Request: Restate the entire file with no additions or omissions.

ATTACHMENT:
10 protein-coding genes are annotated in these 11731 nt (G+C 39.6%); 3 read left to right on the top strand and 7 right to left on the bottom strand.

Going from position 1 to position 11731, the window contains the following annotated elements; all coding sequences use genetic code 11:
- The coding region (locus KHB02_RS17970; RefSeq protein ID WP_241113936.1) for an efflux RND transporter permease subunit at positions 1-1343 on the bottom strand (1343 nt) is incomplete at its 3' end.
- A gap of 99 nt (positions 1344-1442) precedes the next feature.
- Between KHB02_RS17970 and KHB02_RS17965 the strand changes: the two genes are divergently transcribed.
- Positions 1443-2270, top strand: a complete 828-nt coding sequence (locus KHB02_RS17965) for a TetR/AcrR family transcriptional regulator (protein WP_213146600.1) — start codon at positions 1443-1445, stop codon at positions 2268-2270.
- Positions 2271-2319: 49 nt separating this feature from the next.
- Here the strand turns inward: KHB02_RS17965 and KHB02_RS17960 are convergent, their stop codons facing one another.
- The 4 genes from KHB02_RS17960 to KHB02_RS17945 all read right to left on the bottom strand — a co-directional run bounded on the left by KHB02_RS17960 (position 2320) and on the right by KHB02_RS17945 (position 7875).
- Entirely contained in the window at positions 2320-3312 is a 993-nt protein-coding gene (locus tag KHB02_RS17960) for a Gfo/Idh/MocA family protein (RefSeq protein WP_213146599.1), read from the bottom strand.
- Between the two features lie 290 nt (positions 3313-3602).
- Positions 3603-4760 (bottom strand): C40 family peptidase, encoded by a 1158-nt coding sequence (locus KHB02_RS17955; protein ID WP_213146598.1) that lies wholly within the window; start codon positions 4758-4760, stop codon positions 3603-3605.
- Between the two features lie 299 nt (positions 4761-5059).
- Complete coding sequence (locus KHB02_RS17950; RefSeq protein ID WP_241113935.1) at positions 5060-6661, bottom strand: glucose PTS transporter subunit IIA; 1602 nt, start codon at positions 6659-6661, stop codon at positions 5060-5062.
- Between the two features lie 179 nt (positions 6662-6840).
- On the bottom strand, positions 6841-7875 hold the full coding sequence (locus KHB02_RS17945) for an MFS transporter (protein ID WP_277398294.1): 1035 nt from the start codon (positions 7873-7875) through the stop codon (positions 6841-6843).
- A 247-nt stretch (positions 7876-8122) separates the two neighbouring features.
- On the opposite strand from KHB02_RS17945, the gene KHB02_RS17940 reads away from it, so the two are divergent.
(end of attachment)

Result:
10 protein-coding genes are annotated in these 11731 nt (G+C 39.6%); 3 read left to right on the top strand and 7 right to left on the bottom strand.

Going from position 1 to position 11731, the window contains the following annotated elements; all coding sequences use genetic code 11:
- The coding region (locus KHB02_RS17970; RefSeq protein ID WP_241113936.1) for an efflux RND transporter permease subunit at positions 1-1343 on the bottom strand (1343 nt) is incomplete at its 3' end.
- A gap of 99 nt (positions 1344-1442) precedes the next feature.
- Between KHB02_RS17970 and KHB02_RS17965 the strand changes: the two genes are divergently transcribed.
- Positions 1443-2270, top strand: a complete 828-nt coding sequence (locus KHB02_RS17965) for a TetR/AcrR family transcriptional regulator (protein WP_213146600.1) — start codon at positions 1443-1445, stop codon at positions 2268-2270.
- Positions 2271-2319: 49 nt separating this feature from the next.
- Here the strand turns inward: KHB02_RS17965 and KHB02_RS17960 are convergent, their stop codons facing one another.
- The 4 genes from KHB02_RS17960 to KHB02_RS17945 all read right to left on the bottom strand — a co-directional run bounded on the left by KHB02_RS17960 (position 2320) and on the right by KHB02_RS17945 (position 7875).
- Entirely contained in the window at positions 2320-3312 is a 993-nt protein-coding gene (locus tag KHB02_RS17960) for a Gfo/Idh/MocA family protein (RefSeq protein WP_213146599.1), read from the bottom strand.
- Between the two features lie 290 nt (positions 3313-3602).
- Positions 3603-4760 (bottom strand): C40 family peptidase, encoded by a 1158-nt coding sequence (locus KHB02_RS17955; protein ID WP_213146598.1) that lies wholly within the window; start codon positions 4758-4760, stop codon positions 3603-3605.
- Between the two features lie 299 nt (positions 4761-5059).
- Complete coding sequence (locus KHB02_RS17950; RefSeq protein ID WP_241113935.1) at positions 5060-6661, bottom strand: glucose PTS transporter subunit IIA; 1602 nt, start codon at positions 6659-6661, stop codon at positions 5060-5062.
- Between the two features lie 179 nt (positions 6662-6840).
- On the bottom strand, positions 6841-7875 hold the full coding sequence (locus KHB02_RS17945) for an MFS transporter (protein ID WP_277398294.1): 1035 nt from the start codon (positions 7873-7875) through the stop codon (positions 6841-6843).
- A 247-nt stretch (positions 7876-8122) separates the two neighbouring features.
- On the opposite strand from KHB02_RS17945, the gene KHB02_RS17940 reads away from it, so the two are divergent.